“At the very least, these disruptions in circadian rhythms may serve as a biomarker for preclinical disease,” said Ju. “We want to bring back these subjects in the future to learn more about whether their sleep and circadian rhythm problems lead to increased Alzheimer’s risk or whether the Alzheimer’s disease brain changes cause sleep/wake cycle and circadian problems.”

    Reference: Kress, GJ, Liao F, Dimitry J, Cedeno MR, Fitzgerald GA, Holtzman DM, Musiek ES. Regulation of amyloid-beta dynamics and pathology by the circadian clock. The Journal of Experimental Medicine, Jan. 30, 2018.


  2. Study suggests cognitive training helps regain a younger-working brain

    February 8, 2018 by Ashley

    From the Center for BrainHealth press release:

    Relentless cognitive decline as we age is worrisome, and it is widely thought to be an unavoidable negative aspect of normal aging. Researchers at the Center for BrainHealth at The University of Texas at Dallas, however, say their research could provide new hope for extending our brain function as we age.

    In a randomized clinical study involving adults age 56 to 71 that recently published in Neurobiology of Aging, researchers found that after cognitive training, participants’ brains were more energy efficient, meaning their brain did not have to work as hard to perform a task.

    Dr. Michael Motes, senior research scientist at the Center for BrainHealth and one of the lead authors of the study, said, “Finding a nonpharmacological intervention that can help the aging brain to perform like a younger brain is a welcome finding that potentially advances understanding of ways to enhance brain health and longevity. It is thrilling for me as a cognitive neuroscientist, who has previously studied age-related cognitive decline, to find that cognitive training has the potential to strengthen the aging brain to function more like a younger brain.”

    To investigate changes in brain efficiency, the research team studied neural activity while the participant performed a task. For the study, 57 cognitively normal older adults were randomly assigned to a cognitive training group, a wait-listed control group, or physical exercise control group. The cognitive training utilized the Strategic Memory Advanced Reasoning Training (SMART) program developed at the Center for BrainHealth.

    Cognitive training strategies included how to focus on the most relevant information and filter out the less relevant; ways to continually synthesize information encountered in daily life to encourage deeper thinking; and how to inspire innovative thinking through generating diverse interpretations, solutions and perspectives. Because aerobic exercise has been shown to lead to improvements in processing speed and functional changes within the frontal and other brain regions, it was included as one of the study groups.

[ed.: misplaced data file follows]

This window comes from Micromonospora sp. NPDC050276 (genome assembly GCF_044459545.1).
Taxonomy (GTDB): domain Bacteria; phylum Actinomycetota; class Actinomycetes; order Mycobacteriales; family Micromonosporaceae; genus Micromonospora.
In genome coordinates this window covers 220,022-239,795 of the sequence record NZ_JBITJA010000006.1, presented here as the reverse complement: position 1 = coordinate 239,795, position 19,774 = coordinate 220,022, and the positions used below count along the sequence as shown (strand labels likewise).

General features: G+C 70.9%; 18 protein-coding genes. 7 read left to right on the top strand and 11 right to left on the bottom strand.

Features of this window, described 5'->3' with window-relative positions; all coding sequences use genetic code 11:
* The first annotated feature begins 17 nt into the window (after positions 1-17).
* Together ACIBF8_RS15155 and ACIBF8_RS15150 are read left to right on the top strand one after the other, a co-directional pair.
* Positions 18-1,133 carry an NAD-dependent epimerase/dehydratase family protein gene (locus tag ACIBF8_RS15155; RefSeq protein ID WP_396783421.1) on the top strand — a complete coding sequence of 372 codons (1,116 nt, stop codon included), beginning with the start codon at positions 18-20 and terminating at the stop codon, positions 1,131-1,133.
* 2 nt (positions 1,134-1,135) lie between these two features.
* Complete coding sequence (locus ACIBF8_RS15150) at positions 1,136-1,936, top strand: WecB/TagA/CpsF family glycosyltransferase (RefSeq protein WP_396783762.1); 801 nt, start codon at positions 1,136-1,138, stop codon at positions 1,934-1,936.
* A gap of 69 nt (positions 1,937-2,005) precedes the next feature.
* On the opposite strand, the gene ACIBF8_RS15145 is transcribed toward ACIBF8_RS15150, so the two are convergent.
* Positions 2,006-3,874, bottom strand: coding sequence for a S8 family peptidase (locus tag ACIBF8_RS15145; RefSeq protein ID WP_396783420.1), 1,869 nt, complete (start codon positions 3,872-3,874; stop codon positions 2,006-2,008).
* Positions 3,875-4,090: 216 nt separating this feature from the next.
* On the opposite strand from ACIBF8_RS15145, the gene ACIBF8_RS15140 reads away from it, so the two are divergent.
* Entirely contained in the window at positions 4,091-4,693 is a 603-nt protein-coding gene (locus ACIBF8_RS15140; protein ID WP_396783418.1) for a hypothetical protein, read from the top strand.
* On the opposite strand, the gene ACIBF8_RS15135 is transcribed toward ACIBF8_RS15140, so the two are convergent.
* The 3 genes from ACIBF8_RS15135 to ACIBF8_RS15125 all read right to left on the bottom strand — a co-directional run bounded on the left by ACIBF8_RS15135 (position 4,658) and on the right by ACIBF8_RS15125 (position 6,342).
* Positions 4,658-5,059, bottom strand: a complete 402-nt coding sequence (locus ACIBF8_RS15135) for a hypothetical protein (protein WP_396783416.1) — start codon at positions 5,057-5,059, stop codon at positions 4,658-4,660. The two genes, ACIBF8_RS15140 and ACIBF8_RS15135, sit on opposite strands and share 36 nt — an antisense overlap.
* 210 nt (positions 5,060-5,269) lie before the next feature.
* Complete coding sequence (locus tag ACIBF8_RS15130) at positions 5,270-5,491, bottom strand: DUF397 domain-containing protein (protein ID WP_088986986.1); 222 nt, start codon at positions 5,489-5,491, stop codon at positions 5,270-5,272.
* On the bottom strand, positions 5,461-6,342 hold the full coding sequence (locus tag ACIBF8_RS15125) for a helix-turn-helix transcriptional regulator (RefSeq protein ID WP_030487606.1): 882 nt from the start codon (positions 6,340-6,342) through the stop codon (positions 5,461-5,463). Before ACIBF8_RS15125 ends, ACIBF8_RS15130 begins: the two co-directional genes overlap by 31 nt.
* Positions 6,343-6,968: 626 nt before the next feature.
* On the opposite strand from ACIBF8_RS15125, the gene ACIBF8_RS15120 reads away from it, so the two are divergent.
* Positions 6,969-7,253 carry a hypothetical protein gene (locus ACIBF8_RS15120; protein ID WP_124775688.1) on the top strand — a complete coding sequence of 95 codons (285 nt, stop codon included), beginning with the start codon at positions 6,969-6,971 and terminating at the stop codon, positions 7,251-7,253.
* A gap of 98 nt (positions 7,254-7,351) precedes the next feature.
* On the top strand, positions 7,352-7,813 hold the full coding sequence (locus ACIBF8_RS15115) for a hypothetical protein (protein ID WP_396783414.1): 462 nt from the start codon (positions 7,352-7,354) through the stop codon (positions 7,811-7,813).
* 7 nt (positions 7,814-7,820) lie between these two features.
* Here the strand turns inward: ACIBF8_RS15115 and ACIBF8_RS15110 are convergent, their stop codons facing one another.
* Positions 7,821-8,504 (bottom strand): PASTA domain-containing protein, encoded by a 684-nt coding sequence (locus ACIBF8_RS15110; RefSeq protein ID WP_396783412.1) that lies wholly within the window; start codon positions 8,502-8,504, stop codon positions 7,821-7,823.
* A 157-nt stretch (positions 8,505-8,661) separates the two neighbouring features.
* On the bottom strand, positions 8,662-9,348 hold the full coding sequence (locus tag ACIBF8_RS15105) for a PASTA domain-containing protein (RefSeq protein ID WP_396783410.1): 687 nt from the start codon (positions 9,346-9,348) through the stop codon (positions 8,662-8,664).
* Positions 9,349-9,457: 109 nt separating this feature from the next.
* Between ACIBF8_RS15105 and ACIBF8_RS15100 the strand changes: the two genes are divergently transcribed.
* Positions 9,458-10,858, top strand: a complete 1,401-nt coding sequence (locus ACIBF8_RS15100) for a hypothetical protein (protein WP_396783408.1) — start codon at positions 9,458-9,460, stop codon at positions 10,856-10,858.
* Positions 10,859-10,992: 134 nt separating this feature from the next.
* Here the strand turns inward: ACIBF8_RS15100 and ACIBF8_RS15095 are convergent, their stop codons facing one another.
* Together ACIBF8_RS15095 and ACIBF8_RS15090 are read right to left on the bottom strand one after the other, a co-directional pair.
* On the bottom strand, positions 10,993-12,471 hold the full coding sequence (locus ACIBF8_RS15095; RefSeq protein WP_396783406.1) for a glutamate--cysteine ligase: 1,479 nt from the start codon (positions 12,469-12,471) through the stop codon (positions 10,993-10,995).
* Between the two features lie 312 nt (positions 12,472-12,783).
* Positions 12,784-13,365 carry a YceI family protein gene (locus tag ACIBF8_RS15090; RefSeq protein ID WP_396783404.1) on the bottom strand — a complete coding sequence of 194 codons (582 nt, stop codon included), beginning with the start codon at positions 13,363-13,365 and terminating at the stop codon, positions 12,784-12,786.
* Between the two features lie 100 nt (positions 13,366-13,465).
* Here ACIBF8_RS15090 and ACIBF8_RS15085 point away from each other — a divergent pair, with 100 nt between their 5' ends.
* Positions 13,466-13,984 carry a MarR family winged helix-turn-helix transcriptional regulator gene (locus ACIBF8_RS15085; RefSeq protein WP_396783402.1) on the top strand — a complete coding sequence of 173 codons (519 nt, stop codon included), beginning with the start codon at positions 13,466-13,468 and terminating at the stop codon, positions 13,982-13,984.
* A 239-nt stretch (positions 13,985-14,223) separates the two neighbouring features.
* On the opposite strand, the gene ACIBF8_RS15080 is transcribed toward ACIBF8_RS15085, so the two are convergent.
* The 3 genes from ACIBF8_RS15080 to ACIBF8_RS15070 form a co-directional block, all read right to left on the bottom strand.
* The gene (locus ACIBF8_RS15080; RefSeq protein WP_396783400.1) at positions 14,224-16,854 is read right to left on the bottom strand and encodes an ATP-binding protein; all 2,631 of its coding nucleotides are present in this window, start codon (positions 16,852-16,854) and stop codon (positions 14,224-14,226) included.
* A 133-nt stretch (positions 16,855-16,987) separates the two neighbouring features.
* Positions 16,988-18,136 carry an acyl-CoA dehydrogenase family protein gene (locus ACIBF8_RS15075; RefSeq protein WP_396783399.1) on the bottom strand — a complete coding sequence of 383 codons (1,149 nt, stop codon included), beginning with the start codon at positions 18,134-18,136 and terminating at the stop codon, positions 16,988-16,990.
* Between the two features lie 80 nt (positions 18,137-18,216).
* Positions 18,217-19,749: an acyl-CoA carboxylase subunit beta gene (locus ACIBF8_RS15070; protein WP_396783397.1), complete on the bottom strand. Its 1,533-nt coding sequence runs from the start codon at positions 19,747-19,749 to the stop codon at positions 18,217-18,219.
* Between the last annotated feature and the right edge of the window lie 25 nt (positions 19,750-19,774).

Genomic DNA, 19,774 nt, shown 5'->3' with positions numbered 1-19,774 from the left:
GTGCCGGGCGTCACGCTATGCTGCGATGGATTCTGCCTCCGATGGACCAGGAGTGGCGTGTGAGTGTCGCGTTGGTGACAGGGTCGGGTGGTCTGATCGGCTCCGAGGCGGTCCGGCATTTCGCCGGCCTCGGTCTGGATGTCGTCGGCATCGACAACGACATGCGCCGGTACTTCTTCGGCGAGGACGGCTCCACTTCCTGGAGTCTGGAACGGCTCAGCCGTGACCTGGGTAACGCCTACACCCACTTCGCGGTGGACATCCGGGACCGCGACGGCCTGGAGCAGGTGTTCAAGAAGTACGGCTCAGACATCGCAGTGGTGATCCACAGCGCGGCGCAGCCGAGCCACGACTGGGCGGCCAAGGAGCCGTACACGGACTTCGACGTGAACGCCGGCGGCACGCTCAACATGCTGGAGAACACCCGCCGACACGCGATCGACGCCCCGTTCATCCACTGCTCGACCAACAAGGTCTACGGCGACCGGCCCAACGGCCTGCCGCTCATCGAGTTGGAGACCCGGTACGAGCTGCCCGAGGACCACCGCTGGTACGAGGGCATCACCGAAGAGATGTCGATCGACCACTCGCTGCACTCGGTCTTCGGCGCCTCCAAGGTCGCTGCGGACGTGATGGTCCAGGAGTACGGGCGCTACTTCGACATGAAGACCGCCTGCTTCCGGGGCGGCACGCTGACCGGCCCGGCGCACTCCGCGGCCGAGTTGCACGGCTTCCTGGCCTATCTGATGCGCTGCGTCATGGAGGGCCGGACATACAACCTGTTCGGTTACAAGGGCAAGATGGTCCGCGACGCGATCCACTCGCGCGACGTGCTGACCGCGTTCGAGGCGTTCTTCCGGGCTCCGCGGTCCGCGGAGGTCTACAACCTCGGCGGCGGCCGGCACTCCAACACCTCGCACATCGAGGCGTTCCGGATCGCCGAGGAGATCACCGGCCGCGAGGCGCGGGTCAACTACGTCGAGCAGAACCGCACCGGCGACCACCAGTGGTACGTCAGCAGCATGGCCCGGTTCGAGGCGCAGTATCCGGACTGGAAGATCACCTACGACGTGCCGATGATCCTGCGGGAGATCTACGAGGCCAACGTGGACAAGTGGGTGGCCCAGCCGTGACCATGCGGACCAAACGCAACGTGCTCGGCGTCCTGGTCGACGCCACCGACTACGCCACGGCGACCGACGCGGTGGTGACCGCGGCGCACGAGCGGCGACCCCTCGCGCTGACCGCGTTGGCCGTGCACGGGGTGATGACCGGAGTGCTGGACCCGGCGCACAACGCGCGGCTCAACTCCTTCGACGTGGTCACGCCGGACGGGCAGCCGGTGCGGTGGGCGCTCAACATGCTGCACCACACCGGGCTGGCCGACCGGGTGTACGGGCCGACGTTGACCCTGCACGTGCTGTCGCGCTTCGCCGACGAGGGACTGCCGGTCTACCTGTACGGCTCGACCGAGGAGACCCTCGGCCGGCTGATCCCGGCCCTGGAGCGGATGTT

The cognitive training was conducted over the course of 12 weeks. Participants in the active control physical exercise program exceeded physical activity guidelines of 150 minutes per week for the 12 weeks.

    Using functional magnetic resonance imaging (fMRI), an imaging technique that measures brain activity, researchers examined all three groups at the beginning (baseline), middle, and end of the study while participants performed computer-based speed tasks in the scanner.

    The fMRI results provided evidence that cognitive training improved speed-related neural activity. While all groups showed faster reaction times across sessions, the cognitive training group showed a significant increase in the association between reaction time and frontal lobe activity. After training, faster reaction times were associated with lower frontal lobe activity, which is consistent with the more energy-efficient neural activity found in younger adults.

    In contrast to the cognitive training group, the wait-listed and physical exercise groups showed significant decreases across sessions in the association between reaction time and frontal lobe activation.

    “This discovery of neural efficiency profiles found in the SMART-trained older adults is promising,” said Dr. Sandra Bond Chapman, one of the lead authors, Center for BrainHealth founder and chief director. “If replicated, this work paves the way for larger clinical trials to test the ability to harness the potential of the aging mind and its ability to excel — by working like a younger brain with all the rich knowledge and expertise accrued over time. To counteract the pattern of age-related losses and even enhance the brain’s inner workings by ‘thinking’ in smarter ways is an achievable and highly desirable goal.”